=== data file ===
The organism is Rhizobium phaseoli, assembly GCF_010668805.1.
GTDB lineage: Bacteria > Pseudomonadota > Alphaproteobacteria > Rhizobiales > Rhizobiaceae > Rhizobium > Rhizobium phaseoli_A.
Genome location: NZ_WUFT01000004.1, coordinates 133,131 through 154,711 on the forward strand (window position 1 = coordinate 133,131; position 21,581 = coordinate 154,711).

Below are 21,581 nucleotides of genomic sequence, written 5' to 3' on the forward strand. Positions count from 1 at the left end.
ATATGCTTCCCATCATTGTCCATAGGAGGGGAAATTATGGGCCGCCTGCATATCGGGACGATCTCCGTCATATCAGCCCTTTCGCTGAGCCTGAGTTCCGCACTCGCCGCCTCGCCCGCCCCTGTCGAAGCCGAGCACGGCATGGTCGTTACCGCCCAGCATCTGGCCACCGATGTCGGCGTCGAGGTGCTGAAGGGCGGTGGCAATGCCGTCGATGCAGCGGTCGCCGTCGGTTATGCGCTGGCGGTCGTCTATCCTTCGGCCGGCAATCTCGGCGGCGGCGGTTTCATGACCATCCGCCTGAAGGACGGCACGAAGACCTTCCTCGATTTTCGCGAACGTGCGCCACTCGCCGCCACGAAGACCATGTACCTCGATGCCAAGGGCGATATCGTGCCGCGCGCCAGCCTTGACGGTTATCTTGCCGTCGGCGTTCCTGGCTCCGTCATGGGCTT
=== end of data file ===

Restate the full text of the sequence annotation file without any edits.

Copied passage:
The organism is Rhizobium phaseoli, assembly GCF_010668805.1.
GTDB lineage: Bacteria > Pseudomonadota > Alphaproteobacteria > Rhizobiales > Rhizobiaceae > Rhizobium > Rhizobium phaseoli_A.
Genome location: NZ_WUFT01000004.1, coordinates 133,131 through 154,711 on the forward strand (window position 1 = coordinate 133,131; position 21,581 = coordinate 154,711).

Below are 21,581 nucleotides of genomic sequence, written 5' to 3' on the forward strand. Positions count from 1 at the left end.
ATATGCTTCCCATCATTGTCCATAGGAGGGGAAATTATGGGCCGCCTGCATATCGGGACGATCTCCGTCATATCAGCCCTTTCGCTGAGCCTGAGTTCCGCACTCGCCGCCTCGCCCGCCCCTGTCGAAGCCGAGCACGGCATGGTCGTTACCGCCCAGCATCTGGCCACCGATGTCGGCGTCGAGGTGCTGAAGGGCGGTGGCAATGCCGTCGATGCAGCGGTCGCCGTCGGTTATGCGCTGGCGGTCGTCTATCCTTCGGCCGGCAATCTCGGCGGCGGCGGTTTCATGACCATCCGCCTGAAGGACGGCACGAAGACCTTCCTCGATTTTCGCGAACGTGCGCCACTCGCCGCCACGAAGACCATGTACCTCGATGCCAAGGGCGATATCGTGCCGCGCGCCAGCCTTGACGGTTATCTTGCCGTCGGCGTTCCTGGCTCCGTCATGGGCTT